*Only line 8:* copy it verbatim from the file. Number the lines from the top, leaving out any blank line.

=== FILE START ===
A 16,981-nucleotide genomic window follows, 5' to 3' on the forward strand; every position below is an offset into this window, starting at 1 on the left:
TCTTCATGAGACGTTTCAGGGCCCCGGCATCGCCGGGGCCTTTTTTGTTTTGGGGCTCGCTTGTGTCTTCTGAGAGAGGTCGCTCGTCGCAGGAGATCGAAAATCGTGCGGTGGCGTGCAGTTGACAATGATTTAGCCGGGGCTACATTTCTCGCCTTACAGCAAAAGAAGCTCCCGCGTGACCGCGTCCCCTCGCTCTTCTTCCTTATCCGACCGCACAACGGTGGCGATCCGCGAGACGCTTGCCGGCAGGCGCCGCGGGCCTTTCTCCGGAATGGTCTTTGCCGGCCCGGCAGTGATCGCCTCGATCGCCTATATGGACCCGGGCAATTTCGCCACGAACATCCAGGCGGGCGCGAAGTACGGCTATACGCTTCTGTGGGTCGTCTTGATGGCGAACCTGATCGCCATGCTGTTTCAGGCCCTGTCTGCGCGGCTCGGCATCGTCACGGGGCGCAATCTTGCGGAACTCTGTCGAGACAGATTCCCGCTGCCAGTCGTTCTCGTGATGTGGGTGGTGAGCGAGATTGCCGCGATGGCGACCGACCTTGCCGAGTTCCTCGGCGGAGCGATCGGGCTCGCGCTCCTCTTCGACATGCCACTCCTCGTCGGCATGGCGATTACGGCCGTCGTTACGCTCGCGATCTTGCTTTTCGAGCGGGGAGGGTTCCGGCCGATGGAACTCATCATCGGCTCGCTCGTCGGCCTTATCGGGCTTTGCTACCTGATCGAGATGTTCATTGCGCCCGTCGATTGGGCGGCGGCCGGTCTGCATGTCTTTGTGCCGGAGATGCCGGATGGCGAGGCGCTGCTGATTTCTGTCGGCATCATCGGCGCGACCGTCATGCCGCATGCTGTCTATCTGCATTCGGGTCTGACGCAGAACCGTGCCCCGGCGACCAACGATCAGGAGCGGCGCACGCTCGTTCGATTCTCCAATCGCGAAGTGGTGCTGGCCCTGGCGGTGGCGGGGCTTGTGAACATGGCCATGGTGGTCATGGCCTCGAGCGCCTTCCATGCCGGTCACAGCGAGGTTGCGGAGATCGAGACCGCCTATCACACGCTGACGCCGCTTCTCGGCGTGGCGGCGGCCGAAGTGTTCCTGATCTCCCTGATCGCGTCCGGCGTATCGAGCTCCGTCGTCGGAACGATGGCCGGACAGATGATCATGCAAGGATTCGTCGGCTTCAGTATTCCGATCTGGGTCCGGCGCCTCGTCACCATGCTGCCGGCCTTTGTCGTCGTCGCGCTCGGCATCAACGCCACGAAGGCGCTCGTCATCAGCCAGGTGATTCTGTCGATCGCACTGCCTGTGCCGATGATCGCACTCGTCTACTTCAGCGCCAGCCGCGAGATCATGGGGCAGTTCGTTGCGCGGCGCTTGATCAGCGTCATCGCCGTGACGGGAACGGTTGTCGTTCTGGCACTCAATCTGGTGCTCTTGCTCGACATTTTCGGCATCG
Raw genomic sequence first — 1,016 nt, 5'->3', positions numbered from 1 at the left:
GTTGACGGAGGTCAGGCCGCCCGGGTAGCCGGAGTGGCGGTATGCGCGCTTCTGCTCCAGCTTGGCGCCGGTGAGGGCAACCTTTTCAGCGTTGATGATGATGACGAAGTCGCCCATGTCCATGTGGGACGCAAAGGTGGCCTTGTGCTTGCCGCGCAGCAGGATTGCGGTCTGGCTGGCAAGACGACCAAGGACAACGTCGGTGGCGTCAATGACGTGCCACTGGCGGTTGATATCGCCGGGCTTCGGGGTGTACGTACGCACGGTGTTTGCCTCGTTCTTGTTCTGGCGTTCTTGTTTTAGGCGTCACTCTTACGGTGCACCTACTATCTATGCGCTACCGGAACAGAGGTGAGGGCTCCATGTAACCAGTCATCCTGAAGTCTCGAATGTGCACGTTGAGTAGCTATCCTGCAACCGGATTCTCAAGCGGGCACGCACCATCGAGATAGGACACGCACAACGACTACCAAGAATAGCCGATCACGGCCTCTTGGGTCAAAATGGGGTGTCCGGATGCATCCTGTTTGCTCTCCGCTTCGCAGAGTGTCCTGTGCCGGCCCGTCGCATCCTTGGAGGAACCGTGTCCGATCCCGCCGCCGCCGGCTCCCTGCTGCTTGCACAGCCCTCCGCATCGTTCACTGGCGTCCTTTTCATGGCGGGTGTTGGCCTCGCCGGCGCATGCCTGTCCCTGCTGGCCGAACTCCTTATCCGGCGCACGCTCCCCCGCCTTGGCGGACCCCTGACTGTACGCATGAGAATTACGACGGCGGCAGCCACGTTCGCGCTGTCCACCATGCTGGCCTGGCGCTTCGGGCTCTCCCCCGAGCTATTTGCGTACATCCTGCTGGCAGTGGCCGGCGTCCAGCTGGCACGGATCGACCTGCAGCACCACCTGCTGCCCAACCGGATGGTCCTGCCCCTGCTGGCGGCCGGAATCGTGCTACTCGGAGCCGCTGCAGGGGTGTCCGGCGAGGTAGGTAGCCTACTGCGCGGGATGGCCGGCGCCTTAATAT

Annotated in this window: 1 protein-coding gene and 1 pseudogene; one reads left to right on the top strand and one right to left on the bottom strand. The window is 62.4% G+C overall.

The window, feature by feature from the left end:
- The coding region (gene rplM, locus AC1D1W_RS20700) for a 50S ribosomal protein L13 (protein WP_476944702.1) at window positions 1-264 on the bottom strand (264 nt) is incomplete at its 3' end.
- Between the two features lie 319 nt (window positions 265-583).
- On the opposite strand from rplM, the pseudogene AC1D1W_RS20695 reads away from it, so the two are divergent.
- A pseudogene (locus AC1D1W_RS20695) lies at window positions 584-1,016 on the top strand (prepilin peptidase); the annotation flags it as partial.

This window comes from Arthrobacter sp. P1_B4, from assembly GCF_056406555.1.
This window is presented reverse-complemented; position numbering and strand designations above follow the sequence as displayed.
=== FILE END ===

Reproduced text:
- Between the two features lie 319 nt (window positions 265-583).